In Greek and Roman mythology, Ascanius was the son of the Trojan prince Aeneas and Creusa, daughter of Priam. After the Trojan War, as the city burned, Aeneas escaped to Latium in Italy, taking his father Anchises and his child Ascanius with him, though Creusa died during the escape.
According to another legend mentioned by Livy, Ascanius may have been the son of Aeneas and Lavinia and thus born in Latium, not Troy. Ascanius later fought in the Italian Wars along with his father Aeneas.
After the death of Aeneas, Ascanius became king of Lavinium and an Etruscan king named Mezentius took advantage of the occasion to besiege the city. Menzentius succeeded in making the city surrender and agree to pay a yearly tribute. Upon his retirement, Ascanius fell upon him and his army unaware and entirely defeated Mezentius and killed his son Lausus. Mezentius was forced to agree to pay a yearly tribute. Subsequent to this, exactly thirty years after the founding of Lavinium, Ascanius founded the city of Alba Longa and became its first king. He left his mother, Lavinia, in charge of the city of Lavinium. Ascanius was succeeded by Silvius, who was either the younger brother of Ascanius or his son. Ascanius died in the 28th year of his reign.
According to Dionysius of Halicarnasus, Ascanius' original name was Euryleon and this name was changed to Ascanius after his flight from Troy. According to Virgil, Ascanius was also called Iulus or Julus. The Gens Julia, or the Julians, the clan to which Julius Caesar belonged, claimed to have been descended from Ascanius/Iulus, his father Aeneas, and, ultimately, the goddess Venus, the mother of Aeneas in myth, his father being the mortal Anchises. According to Dionysius of Halicarnasus, however, Julus was a son of Ascanius who disputed the succession of the kingdom of Alba Longa with Silvius, upon the death of Ascanius.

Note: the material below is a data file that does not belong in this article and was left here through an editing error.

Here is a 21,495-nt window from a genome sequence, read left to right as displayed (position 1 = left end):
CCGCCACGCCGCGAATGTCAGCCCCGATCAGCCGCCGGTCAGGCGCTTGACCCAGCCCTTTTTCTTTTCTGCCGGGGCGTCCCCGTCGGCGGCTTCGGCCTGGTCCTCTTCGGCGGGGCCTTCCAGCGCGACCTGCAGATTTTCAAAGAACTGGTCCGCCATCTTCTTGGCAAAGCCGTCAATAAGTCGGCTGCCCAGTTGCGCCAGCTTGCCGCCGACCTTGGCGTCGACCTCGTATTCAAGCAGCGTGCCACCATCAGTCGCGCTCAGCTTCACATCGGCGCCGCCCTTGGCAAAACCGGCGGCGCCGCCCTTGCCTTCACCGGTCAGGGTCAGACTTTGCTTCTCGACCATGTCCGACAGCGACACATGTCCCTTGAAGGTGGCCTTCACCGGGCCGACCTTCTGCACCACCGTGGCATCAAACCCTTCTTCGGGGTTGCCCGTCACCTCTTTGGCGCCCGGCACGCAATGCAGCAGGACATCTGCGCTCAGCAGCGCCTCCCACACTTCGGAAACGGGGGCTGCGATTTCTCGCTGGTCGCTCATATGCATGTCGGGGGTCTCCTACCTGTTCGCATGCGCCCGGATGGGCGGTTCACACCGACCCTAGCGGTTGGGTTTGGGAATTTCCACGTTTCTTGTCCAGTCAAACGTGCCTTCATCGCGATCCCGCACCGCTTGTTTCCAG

The name Iulus was popularised by Virgil in the Aeneid: replacing the Greek name Ascanius with Iulus linked the Julian family of Rome to earlier mythology. The emperor Augustus, who commissioned the work, was a great patron of the arts. As a member of the Julian family, he could claim to have four major Olympian gods in his family tree: (Jupiter, Juno, Venus and Mars), so he encouraged his many poets to emphasize his supposed descent from Aeneas.
Ascanius, in the Aeneid, first used the phrase "annuit coeptis", the root phrase of what later became a motto of the United States of America.
- Livy, Ab Urbe Condita Book 1.
Family tree of the kings of Alba Longa
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